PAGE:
Should I Take CPP Early at Age 60?

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by Enoch Omololu

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Should I take CPP early at age 60, wait until the standard 65 years, or defer CPP benefits until I’m 70 years old?

I get these questions a lot from my readers and while I do not consider myself to be an expert on retirement planning, I will share my thoughts on when to collect CPP in this post and in a second one that covers the reasons to take CPP at age 70.

For a more robust assessment of your financial situation and how CPP timing can affect your retirement nest egg, contact a certified financial planner.

Related: RRSP Withdrawals Explained.

CPP Basics

The amount of CPP you receive depends on how long and how much you contributed to the plan. Unlike the OAS pension which is paid out of government coffers, CPP is funded through workers (and their employers’) contributions.

The standard age to start taking CPP is 65 years.

You can choose to take CPP early starting at age 60 in return for a reduction in benefits equivalent to 0.6% for every month prior to your 65th birthday i.e. a decrease of 7.2% per year or 36% total by the time you turn 65 (0.6% x 60 months).

Alternatively, you can choose to delay taking CPP until as late as age 70 in exchange for a permanent increase in benefits equivalent to 0.7% for every month prior to your 70th birthday i.e. 8.4% per year or an increase of 42% total at age 70.

The conundrum many seniors find themselves in is whether or not it makes financial sense to apply for CPP as soon as they are eligible from age 60.

The answer is not straightforward and you will need to look closely at factors including your expected income, health, life expectancy, expenses, etc.

Related: LIRA, LRSP, LIF, PRIF Explained

How Much CPP Will I Get at Age 60?

For 2021, the maximum monthly CPP payment is $1,203.75 or $14,445 per year. If you start collecting CPP at age 60, your monthly payment is 36% lower at $770.4 or $9,244.80 per year.

It is worth noting that the average CPP benefit paid out to seniors is much lower than the maximum amount at $706.57 per month (as of March 2021). 

So, if you qualify for the average monthly payment, your monthly CPP benefit at age 60 is $452 (i.e. $706.57 x 64%).

Reasons To Take CPP Early At Age 60

Government data shows that a majority of Canadians start collecting CPP as soon as they turn 60. Even though you will get a boost in payout by waiting until you are 70 years of age, most Canadians cash out earlier.

Here are five reasons for taking CPP at 60:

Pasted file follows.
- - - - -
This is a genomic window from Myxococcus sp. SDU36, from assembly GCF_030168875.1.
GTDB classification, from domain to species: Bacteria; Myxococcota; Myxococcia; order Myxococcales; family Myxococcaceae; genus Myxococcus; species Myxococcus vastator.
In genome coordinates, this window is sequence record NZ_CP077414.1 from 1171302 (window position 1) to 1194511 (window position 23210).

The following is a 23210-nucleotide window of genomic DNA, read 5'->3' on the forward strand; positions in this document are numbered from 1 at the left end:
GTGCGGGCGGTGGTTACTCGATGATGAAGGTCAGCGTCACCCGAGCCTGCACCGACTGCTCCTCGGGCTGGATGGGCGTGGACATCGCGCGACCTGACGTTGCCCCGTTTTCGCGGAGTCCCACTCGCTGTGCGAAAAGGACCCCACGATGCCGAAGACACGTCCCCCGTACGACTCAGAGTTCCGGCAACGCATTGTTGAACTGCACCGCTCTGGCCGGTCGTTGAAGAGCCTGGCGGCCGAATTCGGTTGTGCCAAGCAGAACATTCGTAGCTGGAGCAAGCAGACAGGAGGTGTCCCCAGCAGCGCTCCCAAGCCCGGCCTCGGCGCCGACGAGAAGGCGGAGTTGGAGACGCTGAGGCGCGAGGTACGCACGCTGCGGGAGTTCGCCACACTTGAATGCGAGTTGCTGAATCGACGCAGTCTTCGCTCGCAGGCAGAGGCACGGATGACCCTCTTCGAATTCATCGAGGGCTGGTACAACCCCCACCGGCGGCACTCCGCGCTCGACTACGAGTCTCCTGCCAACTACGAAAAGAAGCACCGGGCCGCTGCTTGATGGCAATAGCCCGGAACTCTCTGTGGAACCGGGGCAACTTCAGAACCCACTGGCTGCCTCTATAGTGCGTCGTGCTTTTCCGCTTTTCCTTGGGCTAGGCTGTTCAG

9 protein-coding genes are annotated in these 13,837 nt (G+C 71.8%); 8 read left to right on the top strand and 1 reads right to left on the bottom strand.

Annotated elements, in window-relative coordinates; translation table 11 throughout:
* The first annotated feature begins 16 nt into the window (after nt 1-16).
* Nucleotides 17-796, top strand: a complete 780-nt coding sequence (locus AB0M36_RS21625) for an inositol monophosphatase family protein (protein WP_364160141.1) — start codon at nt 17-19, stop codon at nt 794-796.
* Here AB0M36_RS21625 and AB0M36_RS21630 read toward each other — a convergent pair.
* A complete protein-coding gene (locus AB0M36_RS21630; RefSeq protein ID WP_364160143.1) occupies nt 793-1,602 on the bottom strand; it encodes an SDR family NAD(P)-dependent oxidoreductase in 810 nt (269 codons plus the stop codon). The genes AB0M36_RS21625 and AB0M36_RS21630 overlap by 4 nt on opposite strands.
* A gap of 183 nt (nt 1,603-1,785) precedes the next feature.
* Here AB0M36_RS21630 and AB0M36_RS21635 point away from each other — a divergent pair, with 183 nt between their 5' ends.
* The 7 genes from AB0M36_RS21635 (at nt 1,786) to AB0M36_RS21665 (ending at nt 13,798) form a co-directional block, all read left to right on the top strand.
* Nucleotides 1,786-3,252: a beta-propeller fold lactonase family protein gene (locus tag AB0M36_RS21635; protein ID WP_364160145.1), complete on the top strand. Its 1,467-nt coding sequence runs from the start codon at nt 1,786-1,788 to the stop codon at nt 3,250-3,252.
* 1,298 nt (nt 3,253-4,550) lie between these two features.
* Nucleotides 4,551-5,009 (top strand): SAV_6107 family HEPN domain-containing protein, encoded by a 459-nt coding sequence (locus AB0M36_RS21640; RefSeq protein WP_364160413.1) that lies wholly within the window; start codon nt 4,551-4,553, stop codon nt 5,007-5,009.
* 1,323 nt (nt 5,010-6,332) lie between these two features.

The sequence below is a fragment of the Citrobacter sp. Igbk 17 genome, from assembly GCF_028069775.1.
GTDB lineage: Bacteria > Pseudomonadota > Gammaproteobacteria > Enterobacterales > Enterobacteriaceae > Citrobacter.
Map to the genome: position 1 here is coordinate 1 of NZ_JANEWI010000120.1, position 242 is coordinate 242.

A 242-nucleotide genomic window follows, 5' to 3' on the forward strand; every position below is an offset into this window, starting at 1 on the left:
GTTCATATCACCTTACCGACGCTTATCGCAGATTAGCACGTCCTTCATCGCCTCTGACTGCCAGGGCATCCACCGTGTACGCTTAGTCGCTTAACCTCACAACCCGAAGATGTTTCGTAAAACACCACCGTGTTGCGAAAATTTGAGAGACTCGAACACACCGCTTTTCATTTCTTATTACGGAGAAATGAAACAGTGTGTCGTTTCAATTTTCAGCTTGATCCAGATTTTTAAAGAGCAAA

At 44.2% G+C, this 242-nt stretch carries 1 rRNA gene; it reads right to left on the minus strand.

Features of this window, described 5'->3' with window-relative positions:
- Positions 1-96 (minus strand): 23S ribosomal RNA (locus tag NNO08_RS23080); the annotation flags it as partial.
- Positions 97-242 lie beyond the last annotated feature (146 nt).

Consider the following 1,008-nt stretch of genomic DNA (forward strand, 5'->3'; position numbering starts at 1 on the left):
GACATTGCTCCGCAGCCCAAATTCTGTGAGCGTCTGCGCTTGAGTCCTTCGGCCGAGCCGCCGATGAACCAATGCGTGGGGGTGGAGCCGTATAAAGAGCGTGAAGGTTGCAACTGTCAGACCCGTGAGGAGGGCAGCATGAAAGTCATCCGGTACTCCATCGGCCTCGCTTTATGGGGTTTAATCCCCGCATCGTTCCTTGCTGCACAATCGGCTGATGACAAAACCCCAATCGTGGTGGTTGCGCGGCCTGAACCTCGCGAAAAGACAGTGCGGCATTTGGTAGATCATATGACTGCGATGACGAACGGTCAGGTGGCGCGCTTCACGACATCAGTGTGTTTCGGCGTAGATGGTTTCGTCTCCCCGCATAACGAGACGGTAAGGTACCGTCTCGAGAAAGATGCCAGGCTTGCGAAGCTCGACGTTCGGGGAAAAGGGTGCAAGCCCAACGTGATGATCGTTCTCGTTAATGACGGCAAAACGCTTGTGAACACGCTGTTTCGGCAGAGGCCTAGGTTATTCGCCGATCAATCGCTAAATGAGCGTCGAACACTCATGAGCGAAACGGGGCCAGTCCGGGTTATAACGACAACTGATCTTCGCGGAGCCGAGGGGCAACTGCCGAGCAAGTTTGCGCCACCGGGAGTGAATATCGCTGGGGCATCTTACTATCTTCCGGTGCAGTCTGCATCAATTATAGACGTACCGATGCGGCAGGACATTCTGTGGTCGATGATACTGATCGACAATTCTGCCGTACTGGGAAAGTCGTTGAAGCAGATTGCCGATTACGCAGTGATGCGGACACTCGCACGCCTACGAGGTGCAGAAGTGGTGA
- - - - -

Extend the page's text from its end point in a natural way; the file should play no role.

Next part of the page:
1. You Need The Money Now: If you are hard for cash and have no other significant income sources to rely on, you may have no choice but to start collecting CPP right away to cover your expenses.

This also applies if you are carrying high-interest credit card debt… it makes financial sense to pay it off quickly rather than wait.

2. Poor Health Considerations: If you are facing health challenges that shorten your life expectancy, taking CPP as soon as you qualify makes sense. The breakeven point for taking CPP at 60 vs. taking it at 65 is around age 74. When it’s unlikely that you will live past 74 years, the math says it’s better to take CPP early.

Other considerations that may factor into your life expectancy include your family health history. As per Statistics Canada, the expected life expectancy of a 60-year old male is another 20.5 years (i.e. 80.5 years) and for a 60-year old female, it is 25 years (i.e. 85 years).

If your health challenges qualify as a disability and you meet the contributory requirements, a CPP Disability benefit is better than taking your CPP retirement pension early.

3. Lifestyle Expectations: If you plan to ‘live it up’ during your initial years of retirement, you may need the extra CPP income to maintain your lifestyle during these active years with a plan to spend less as you get older.

Want to travel the world? It’s best to get to it while you still have the desire and energy!

4. Investment Return Expectations: If your investments (e.g. TFSA and RRSP) are providing a healthy rate of return, you may want to take CPP early so your investments continue to compound. 

If you are earning a measly 1-2% on GICs or savings, an argument could be made for withdrawing from these savings first before taking CPP.

A 7.2% increase in CPP per year (or 8.4% per year after age 65) is tough to beat especially if you don’t need the money right now.

5. You Have Stopped Working: If you are under 65 and are still working, CPP contributions are mandatory and will increase your future retirement income. Also, if you are still working, the additional income from CPP may bump you into a higher tax bracket.

If you are no longer working, delaying CPP benefits may/may not be beneficial depending on how your non-contributory year’s factor into your CPP calculation. CPP dropout provisions allow you to exclude up to 8 years when your earnings are the lowest.